New Tornado Pictures

Lavont Charles Allen

 

 

 

 

McGrath Genealogy  |  Upperchurch Connections  |       Old Mattydale          |  What's New  |  Contact

 

 

McGrath Genealogy  |  Upperchurch Connections  |       Old Mattydale          |  What's New  |  Contact

 

 

 

 

 

 

 

 

 

 

 

 

 

 

 

 

 

 

Lavont Charles Allen

June 10, 1888 January 1, 1972

 

The son of Frederick W. Allen and Genevieve Chandler, Lavont Allen was born in Cicero, NY. Al was an engineer who worked for Lamson Corp. and over his career he was credited with creating many inventions for them and he held a few patents. Allen also loved building things and was fascinated by architecture. On the inside cover of his album it reads, "Photographs 1911 1948." It contains some family photos, mostly of him and his wife or his wife with friends. However, the majority of the photos are bridges, buildings, pieces of buildings or a specific detail he liked. And of course there are the tornado photos.

 

The photo on the left is a picture of Lavont and his future wife, Margaret Ethel Bartlett taken in 1911.

 

These pictures were provided by Robert Steingraber, Allen's step-grandson.

 

 

Long Branch

This appears to be a tall tower covered with electric lights. In the several postcards showing the entrance to Long Branch Amusement Park no such structure can be seen. However, it existed in the vicinity of the park even though its exact function has not been determined.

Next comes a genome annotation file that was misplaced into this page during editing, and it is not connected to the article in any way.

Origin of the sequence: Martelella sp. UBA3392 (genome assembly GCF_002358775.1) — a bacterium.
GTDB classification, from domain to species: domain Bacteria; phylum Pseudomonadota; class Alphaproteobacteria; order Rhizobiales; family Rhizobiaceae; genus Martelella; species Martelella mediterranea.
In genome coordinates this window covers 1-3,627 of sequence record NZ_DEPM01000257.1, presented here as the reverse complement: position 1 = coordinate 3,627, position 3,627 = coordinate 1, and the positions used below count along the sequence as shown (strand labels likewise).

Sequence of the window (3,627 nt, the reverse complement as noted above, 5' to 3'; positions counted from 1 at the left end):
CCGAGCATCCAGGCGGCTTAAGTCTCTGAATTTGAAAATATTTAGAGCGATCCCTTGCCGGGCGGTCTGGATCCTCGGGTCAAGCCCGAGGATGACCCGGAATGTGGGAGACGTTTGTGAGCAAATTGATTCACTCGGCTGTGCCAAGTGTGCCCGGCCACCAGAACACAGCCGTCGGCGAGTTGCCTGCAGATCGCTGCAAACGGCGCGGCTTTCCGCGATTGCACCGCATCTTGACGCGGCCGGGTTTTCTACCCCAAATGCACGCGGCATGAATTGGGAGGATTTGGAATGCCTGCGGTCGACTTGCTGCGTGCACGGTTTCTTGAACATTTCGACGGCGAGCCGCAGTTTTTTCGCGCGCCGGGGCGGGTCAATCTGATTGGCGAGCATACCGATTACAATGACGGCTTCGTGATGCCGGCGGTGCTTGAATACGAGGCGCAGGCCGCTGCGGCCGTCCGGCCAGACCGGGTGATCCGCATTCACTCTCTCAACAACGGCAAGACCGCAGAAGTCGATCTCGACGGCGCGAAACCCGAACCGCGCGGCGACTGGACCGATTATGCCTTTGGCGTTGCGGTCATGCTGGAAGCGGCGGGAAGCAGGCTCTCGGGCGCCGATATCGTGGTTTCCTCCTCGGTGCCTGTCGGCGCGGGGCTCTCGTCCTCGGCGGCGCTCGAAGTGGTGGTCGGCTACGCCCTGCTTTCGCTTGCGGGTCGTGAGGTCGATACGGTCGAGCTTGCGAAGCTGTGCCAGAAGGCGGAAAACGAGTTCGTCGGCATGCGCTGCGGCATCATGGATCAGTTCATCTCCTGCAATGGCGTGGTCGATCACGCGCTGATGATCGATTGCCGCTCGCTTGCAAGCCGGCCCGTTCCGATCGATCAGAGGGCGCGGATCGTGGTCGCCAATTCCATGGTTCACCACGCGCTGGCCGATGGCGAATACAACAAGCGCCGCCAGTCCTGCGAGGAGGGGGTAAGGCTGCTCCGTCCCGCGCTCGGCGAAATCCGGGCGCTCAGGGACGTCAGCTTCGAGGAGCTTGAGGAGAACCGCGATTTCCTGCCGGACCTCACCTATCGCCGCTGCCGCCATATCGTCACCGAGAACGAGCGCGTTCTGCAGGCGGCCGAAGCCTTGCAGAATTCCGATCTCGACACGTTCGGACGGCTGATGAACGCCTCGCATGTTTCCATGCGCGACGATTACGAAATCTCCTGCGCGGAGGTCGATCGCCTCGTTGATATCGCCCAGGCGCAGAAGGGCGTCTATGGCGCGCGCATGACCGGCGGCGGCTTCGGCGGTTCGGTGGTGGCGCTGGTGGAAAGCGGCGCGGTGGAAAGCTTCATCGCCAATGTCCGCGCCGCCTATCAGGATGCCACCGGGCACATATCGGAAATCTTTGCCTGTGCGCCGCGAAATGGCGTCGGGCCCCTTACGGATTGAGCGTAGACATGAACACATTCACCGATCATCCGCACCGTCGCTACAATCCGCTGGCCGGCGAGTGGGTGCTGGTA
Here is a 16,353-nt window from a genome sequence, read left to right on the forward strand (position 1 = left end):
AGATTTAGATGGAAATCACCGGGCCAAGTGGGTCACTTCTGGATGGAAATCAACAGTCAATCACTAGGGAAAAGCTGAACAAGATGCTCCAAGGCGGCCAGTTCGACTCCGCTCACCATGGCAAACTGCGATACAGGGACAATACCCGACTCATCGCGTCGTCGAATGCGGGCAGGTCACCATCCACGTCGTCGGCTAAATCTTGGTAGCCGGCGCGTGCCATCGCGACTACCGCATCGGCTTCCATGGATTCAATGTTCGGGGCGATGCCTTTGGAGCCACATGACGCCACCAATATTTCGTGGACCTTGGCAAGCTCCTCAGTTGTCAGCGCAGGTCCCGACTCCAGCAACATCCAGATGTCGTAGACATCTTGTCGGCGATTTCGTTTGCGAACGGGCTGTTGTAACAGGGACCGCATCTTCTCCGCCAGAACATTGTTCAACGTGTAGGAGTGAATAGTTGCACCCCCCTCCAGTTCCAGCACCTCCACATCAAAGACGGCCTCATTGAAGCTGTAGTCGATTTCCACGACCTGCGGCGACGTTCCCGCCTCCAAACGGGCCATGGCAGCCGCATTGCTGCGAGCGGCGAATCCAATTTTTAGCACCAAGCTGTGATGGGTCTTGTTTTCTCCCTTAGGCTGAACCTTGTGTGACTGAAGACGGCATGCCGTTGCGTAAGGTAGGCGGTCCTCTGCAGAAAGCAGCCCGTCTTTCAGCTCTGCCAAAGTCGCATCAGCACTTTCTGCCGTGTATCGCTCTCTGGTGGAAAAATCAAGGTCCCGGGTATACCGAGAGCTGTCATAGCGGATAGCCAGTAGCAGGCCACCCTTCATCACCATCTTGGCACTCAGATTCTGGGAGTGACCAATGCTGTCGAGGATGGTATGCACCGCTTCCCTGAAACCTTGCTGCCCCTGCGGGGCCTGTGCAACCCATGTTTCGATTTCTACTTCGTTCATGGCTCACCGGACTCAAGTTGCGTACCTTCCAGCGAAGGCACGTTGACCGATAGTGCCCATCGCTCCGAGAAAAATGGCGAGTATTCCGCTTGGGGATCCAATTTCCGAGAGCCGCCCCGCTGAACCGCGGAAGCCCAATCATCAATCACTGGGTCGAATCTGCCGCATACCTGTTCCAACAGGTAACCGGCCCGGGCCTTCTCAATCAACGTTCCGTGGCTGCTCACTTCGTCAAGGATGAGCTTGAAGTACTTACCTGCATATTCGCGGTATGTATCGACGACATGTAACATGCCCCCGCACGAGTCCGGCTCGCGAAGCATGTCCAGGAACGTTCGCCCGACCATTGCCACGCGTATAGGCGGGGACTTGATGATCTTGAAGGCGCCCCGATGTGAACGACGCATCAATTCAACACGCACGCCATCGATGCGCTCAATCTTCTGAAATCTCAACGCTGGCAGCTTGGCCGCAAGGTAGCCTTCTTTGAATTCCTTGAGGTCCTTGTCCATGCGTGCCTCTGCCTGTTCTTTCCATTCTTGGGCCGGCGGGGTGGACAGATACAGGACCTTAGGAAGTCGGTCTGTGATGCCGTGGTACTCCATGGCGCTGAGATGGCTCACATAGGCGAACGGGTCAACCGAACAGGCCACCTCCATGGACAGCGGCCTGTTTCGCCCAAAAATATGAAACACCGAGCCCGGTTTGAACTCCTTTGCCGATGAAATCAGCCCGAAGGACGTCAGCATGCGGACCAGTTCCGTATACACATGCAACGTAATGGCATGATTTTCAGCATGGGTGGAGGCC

Long Branch

The structure seen on the left side of this picture appears to be a potion of a roof. The octagonal shaped structure might have been a cupola on the building whose roof is shown to the left.

Originally referred to as #9.

Could this be one of the house pictures and not be at Long Branch at all?

The density of the downed trees makes this seem like a Long Branch location.

Long Branch

This doesn't seem to be a picture of the amusement park. It might be the dock and boat houses across the outlet from the park. Huge trees can be seen to have been pulled up with their roots exposed. There appears to be ruins of a dock and boat houses along the shore.

Long Branch

This shows a low lying grove area near the amusement park. The low level of the land had caused the trees to be broken off, high up, rather than being pulled from the ground, roots and all. In the lower left hand corner of the picture several people can be seen walking among the downed trees. Their relative sizes compared to the trees helps establish the large size of the trees.

Long Branch

This appears to be one of the buildings that were part of the amusement park. The orderliness of the wood piles would seem to indicate that some cleanup effort was underway. There are posters on the wall of the building on the left. Unfortunately the resolution isn't good enough to allow them to be readable. The same is true of the two posters in the foreground in the lower right hand corner of the picture.

Long Branch

Here is evidence that the poles bringing electric power, telephone and telegraph services to the amusement park area were not all destroyed. In the lower center of the picture is a tree that appears to have been twisted and then been over. The lower portion of three trunk has been shredded.

Long Branch